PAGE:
The hard problem of live major release upgrades
I've held forth before on things that boil down to 'it would be really nice if my favorite Linux distribution had live release upgrades'.
One might think that this is an easy feature to add. After all, in a modern Linux an upgrade from one release to the next mostly consists of updating a huge number of packages, and everyone has excellent, very well tested support for doing that. So, just change things to get packages from the new release's repository and do a regular package update and you're mostly done, right?
(This is in fact what the Fedora yum-based upgrade method basically boils down to.)
But doing this reliably is actually a hard problem. There are a number of smaller issues, but the big issue is dependency chains for package updates combined with the need to keep things working on the running system. Consider a hypothetical situation: standard shell utilies use the new version of glibc (of course), the new version of glibc requires a new version of the kernel that supports new APIs that it's using, and of course, installing the new kernel requires a reboot. So much for your live upgrade.
The inevitable conclusion is that to make live upgrades work, you need at least core system components to be backwards compatible for at least one release. What counts as a 'core system component' here is one of those somewhat hard problems, and in general this is a constraint that developers may not be too happy about.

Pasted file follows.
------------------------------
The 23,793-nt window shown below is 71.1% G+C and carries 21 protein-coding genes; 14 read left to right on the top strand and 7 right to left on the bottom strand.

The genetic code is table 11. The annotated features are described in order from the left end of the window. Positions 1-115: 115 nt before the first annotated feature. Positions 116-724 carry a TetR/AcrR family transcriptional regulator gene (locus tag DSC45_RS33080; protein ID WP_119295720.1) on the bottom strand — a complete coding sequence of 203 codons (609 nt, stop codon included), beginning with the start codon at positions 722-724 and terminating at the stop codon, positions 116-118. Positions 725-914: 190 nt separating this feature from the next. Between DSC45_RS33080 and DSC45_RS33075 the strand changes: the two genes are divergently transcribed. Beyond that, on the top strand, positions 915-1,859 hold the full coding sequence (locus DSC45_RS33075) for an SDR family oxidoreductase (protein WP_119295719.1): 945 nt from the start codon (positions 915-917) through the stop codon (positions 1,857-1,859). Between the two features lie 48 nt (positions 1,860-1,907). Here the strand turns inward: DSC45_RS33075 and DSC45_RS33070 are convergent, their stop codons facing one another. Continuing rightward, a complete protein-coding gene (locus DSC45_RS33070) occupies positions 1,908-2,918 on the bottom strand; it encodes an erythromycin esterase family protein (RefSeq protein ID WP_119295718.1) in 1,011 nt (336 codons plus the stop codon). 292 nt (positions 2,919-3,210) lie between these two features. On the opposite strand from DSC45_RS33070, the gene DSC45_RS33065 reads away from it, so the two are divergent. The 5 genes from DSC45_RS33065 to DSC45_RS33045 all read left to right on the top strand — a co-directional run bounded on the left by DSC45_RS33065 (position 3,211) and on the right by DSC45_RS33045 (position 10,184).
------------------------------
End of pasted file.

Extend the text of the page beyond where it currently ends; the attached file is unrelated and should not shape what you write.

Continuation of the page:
(It's also worth noting that backwards compatibility can be very hard to test thoroughly, and it's very easy for hidden dependencies to creep in.)
The smaller issues that I see are not insignificant either:
- not all system changes done during upgrades are just package updates;
your live release upgrade is going to have to be more than just a
bunch of package updates.
- sometimes packages are rearranged, split, renamed, and so on between
releases in ways that the normal package manager can't handle (or at
least not handle safely).
(Fedora has traditionally handled this by running package updates in an unsafe 'overwrite everything' mode during release upgrades and hard coding a list of packages that need special handling.)
All of these problems are drastically simplified by being done from 'outside' of the system being upgraded, as happens during a non-live release upgrade. When you're working outside, you don't have to keep the system running during the whole process and as a result can do relatively violent changes. You also don't have to use the usual package update tools, tools that are explicitly designed to avoid horrible accidents during normal upgrades and package installations.